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Sunday, March 11, 2012

Time for a little art 2 (Status: sequel)

My previous post named "Time for a little art" has been a perennial top five post, even hitting the top spot for a while, so it's time for a sequel.  Three pieces of vintage consumer grade artwork for your viewing pleasure.
These were all snagged at various thrift store over the last four or five months
From the left:
Nice paint by numbers sea shanty or fishing shack.  Despite the run down appearance of the shanty/shack I think the colors are rather cheerful without being "in-your-face".  The natural finish of the frame contributes nicely to the feel of the painting, almost as if it is made of wood from the shack/shanty.  I think I found this at the Ohio Thrift in Grove City.
This piece reminds me of Pablo Picaso's painting "Don Quixote"except that it's just the horse, it's very dark and busy.  This image appears to have been made by painting over a printed image (I forget the name for that) using an impasto technique (using a palette knife or brush to apply a thick application of paint to the canvas) then adding some sand for extra texture.  Found this one in my home town on 50% off day at the Salvation Army store.  17" by 25".
I can't quite make out the artist's name ...Van Oaartt or Van Vaamtt, Van Vaartt... Van Dammitt!
The last one os a nice print, probably a lithograph, of the New York skyline, that is nicely framed with a cloth matt.  I remember seeing this behind the counter at the Morse Rd. Goodwill; someone else had taken it to the counter to buy it and then decided against it.  The cashier knocked 25% off for me so she didn't have to lug it back to the art wall.  17 1/2" by 36".
Yup, there it is... "Skyline lower N.Y. City from Brooklyn"
Hmmm, can't make out that signature... Ahhh, it's John Haymson.
John Haymson was born in Vienna, Austria in 1902, eventually studied art at the Vienna Academy of Fine Art.  In the early 1930s he painted and sketched stage and costume designs for Max Reinhardt who was a famous theater producer of the time.  In 1938 John and his wife were forced to flee from Germany by Hitler and escape the Holocaust.  In the U.S. John worked for Warner Brothers then taught painting at the Parsons school of Design.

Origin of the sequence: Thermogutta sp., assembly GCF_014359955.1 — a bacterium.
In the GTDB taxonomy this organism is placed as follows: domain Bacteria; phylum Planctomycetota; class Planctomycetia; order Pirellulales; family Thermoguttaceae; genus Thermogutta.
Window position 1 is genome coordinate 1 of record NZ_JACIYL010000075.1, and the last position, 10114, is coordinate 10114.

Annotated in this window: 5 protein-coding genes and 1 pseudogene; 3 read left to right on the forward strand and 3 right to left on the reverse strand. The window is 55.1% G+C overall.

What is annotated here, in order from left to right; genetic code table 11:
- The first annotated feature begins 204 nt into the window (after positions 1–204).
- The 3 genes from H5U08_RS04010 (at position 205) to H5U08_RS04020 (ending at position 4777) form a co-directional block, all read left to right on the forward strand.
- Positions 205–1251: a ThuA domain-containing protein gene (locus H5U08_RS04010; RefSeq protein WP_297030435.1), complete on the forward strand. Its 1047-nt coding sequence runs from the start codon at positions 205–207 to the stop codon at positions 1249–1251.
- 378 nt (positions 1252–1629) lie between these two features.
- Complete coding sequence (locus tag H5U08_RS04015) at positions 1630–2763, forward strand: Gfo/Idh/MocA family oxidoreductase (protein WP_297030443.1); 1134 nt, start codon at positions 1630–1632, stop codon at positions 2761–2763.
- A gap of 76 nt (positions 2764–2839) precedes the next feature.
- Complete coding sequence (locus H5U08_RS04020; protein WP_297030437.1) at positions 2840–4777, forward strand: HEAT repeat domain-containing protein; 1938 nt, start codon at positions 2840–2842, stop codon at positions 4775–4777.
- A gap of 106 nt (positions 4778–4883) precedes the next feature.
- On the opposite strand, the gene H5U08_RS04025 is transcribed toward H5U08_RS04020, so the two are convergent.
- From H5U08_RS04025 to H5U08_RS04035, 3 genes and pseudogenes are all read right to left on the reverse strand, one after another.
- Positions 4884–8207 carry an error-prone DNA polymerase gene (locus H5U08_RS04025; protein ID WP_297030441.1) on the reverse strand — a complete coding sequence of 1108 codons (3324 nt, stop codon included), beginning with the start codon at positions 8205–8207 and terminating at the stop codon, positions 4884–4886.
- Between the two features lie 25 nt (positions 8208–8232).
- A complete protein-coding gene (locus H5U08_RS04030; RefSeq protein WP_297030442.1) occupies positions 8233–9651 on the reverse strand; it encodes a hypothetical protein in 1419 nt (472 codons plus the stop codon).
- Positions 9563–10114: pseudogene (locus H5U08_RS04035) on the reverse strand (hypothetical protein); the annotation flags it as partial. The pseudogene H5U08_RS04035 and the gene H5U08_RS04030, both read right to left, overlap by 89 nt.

This print probably comes from the 1960s/ early 1970s when Mr. Haymson was the most reproduced artist in America; his work was wildly popular and is probably something he painted for the New York Graphic Society and Aaron Ashley, Inc.
He painted all of his life until his death in 1980.
For more information on John Haymson please visit 
(where I found all of this information)





9 comments:

  1. "...Van Oaartt or Van Vaamtt, Van Vaartt... Van Dammitt!"

    Dude! It's Van Guard!
    Sort of the "C. Jere" of paintings.

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    1. I thought Carlo of Hollywood was the C. Jere of paintings

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    2. Lee Reynolds Burr worked for Vanguard Studio, and among the many names he used for his paintings, Van Gaard was one. I think what looks like two Ts at the end of the name is a D and part of the design that looks kinda like a lightning bolt. Van Hoople is another name you'll see on mass produced art of this kind. I still like Van Dammitt better. haha

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  2. Very nice! They'd all look great in my store...

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  3. YAY for thrifted art, I have so many thrifted art pieces that I've run out of wall space (oops). I especially like the unusual abstract painting, it seems rather dreamlike.

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  4. http://artillerymag.com/the-legend-of-lee-reynolds/ I have a very very similar oil painting by Van Gaard except my horse is facing the other direction. He has the same saddle and large black swirl splash which I interpret aas the mane of the horse moving. On the back on the painting it is marked 406B which identifies the actual repro artist (see link above)

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